Alexandra Touroutoglou, Ph.D., and Bradford Dickerson, MD, neuroscientists in the department of Neurology at Massachusetts General Hospital, are the lead authors of a new study published in Alzheimer’s & Dementia, The Sporadic Early-onset Alzheimer’s Disease Signature Of Atrophy: Preliminary Findings From The Longitudinal Early-onset Alzheimer’s Disease Study (LEADS) Cohort.
What question were you investigating?
Is there a signature biomarker for younger/early-onset Alzheimer’s Disease (EOAD)?
Sporadic early-onset Alzheimer’s disease (EOAD) is rare and understudied. However, it is known to be a devastating form of Alzheimer’s disease (AD) affecting patients often in their 40s and 50s at the peak of their productive life, when they may be balancing careers, family responsibilities and community roles.
Previous neuroimaging studies have advanced our understanding of neurodegeneration in sporadic EOAD. Still, these studies have included small samples and have not focused on developing an MRI biomarker.
This study defined an EOAD-signature MRI biomarker using data from a well-characterized discovery sample from Massachusetts General Hospital (MGH) and tested the hypothesis that it can be reproducible in a large validation sample of participants with EOAD.
What methods or approached did you use?
We obtained the data from two independent cohorts. The MGH EOAD cohort included 25 patients in the ongoing MGH Frontotemporal Disorders Unit Longitudinal Cohort. The second cohort included 211 patients enrolled in the 18-site multicenter Longitudinal Early-onset Alzheimer’s Disease Study (LEADS) consortium, a collaboration led by Liana Apostolova, MD at Indiana University School of Medicine, Indianapolis, Brad Dickerson, MD of Massachusetts General Hospital, Boston, Gil Rabinovici, MD at the University of California, San Francisco, and Maria Carrillo, Ph.D. of the Alzheimer’s Association.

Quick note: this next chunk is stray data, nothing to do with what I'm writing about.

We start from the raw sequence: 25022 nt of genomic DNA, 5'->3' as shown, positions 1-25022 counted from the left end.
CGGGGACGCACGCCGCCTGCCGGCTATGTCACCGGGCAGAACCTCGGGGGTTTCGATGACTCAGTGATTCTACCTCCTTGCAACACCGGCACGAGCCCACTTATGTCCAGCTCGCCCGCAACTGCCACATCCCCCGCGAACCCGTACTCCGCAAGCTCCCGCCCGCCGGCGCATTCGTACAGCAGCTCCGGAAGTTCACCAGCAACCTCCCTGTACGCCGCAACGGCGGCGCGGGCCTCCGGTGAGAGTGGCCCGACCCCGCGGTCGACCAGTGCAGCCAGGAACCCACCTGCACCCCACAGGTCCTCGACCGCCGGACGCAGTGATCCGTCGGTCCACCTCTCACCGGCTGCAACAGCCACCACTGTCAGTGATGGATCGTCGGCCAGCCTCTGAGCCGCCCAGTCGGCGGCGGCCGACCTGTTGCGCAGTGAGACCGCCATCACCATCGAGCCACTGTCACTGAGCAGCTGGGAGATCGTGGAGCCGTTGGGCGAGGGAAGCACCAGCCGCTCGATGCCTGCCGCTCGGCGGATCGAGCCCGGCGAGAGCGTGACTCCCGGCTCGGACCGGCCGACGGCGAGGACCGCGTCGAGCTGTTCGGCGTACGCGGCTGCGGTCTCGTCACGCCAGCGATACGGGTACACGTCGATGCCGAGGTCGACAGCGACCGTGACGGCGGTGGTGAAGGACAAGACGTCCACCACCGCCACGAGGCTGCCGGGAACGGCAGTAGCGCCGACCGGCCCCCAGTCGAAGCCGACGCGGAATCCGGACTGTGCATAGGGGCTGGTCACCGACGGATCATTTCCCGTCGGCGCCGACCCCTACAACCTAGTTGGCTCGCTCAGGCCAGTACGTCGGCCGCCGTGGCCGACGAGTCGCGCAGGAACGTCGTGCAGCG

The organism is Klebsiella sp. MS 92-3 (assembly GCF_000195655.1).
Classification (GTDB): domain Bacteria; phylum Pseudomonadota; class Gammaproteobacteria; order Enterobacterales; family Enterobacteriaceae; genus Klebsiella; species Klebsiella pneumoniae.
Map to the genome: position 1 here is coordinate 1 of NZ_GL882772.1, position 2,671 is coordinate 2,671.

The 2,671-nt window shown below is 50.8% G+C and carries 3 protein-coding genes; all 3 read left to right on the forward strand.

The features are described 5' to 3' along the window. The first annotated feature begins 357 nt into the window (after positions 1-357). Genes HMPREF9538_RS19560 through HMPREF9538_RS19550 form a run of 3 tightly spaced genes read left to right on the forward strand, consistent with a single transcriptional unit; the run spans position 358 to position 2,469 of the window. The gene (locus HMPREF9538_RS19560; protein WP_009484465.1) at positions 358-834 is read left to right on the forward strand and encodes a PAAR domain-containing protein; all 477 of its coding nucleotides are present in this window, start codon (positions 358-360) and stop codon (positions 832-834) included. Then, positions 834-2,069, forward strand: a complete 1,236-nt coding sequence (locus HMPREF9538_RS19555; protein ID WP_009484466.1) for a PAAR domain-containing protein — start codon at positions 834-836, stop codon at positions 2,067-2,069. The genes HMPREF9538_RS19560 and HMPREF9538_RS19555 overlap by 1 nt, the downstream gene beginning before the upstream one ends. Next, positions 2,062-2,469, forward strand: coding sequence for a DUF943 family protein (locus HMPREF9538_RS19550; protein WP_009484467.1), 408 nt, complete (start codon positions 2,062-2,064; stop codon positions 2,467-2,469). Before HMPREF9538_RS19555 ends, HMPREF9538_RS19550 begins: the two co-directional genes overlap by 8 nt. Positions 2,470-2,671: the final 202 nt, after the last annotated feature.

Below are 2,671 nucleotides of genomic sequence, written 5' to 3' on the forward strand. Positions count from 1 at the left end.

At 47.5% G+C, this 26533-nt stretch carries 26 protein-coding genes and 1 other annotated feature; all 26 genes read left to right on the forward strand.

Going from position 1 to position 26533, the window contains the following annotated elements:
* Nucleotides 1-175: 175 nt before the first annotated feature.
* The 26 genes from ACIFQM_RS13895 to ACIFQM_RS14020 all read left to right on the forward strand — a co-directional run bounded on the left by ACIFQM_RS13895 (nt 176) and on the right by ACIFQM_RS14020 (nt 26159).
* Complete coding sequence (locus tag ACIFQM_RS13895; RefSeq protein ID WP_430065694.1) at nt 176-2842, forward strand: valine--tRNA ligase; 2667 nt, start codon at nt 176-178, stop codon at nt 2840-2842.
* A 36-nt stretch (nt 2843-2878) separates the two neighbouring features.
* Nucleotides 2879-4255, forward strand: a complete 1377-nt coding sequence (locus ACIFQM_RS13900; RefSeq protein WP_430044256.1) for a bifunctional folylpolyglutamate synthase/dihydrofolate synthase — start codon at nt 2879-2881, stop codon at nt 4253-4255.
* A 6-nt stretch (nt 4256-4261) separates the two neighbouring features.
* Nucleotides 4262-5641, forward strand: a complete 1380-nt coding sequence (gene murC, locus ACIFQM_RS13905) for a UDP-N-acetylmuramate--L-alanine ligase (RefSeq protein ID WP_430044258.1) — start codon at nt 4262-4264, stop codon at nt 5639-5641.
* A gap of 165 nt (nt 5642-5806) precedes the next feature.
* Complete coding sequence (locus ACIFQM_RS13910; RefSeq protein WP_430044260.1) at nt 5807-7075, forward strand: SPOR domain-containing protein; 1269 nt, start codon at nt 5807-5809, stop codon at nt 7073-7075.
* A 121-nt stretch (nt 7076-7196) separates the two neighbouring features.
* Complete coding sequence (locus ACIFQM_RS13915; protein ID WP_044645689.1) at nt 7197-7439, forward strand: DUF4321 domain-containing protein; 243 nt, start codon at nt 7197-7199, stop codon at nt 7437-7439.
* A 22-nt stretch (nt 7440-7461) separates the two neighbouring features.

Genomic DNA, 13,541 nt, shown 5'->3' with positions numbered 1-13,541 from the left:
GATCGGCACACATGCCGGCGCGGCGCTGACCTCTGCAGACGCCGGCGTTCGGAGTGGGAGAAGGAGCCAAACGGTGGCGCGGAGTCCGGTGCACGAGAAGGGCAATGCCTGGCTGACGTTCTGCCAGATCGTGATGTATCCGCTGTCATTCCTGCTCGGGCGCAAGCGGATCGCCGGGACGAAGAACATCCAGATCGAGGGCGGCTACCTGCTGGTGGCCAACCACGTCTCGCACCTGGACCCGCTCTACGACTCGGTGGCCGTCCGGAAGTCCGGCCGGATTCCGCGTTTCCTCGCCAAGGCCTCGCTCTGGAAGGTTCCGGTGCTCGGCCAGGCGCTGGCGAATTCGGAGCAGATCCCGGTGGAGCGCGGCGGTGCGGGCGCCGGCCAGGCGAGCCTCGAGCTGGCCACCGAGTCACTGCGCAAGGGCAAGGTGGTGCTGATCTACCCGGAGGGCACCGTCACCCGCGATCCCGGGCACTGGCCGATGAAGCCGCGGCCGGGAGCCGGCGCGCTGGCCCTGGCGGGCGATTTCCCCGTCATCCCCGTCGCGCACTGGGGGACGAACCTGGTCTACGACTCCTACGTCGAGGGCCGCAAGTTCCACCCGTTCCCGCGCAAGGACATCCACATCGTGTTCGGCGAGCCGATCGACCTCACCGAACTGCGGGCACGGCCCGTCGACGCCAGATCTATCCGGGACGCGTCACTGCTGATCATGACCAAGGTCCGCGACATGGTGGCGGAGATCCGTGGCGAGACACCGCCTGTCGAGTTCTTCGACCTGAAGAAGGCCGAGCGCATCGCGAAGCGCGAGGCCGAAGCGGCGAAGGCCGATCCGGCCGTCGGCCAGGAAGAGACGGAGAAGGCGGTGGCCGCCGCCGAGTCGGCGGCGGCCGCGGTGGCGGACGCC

LEADS participants receive a standard clinical evaluation and Magnetic Resonance Imaging (MRI) scanning as well as amyloid and tau PET scanning and fluid biomarker assessments on an annual basis.
What were your findings?
Using quantitative analysis of brain atrophy from MRI scans, we identified a signature pattern of distributed cortical atrophy in EOAD that replicated across two well-characterized independent samples: a discovery sample of 25 participants with EOAD from MGH and a large validation sample of 211 participants with EOAD from the multicenter LEADS consortium.
In addition to reliability across the two samples, the EOAD signature demonstrated clinical validity against widely used measures of symptom severity and cognitive function, with greater atrophy associated with greater cognitive impairment.
The EOAD signature accurately differentiated EOAD patients from healthy controls as well as patients with early-onset non AD conditions associated with cognitive impairment.
What are the clinical implications?
We were able to prove that the EOAD signature is a clinically valid measure of AD-related neurodegeneration.
Future work will focus on using the EOAD signature of regional atrophy to examine changes in the brains of patients over time.
Follow-up studies will also explore the relationship between atrophy within the EOAD signature and impairments in different cognitive domains.
Alexandra Touroutoglou et al, The Sporadic Early‐onset Alzheimer’s Disease Signature Of Atrophy: Preliminary Findings From The Longitudinal Early‐onset Alzheimer’s Disease Study (leads) Cohort, Alzheimer’s & Dementia (2023). DOI: 10.1002/alz.13466
Alzheimer\’s & Dementia
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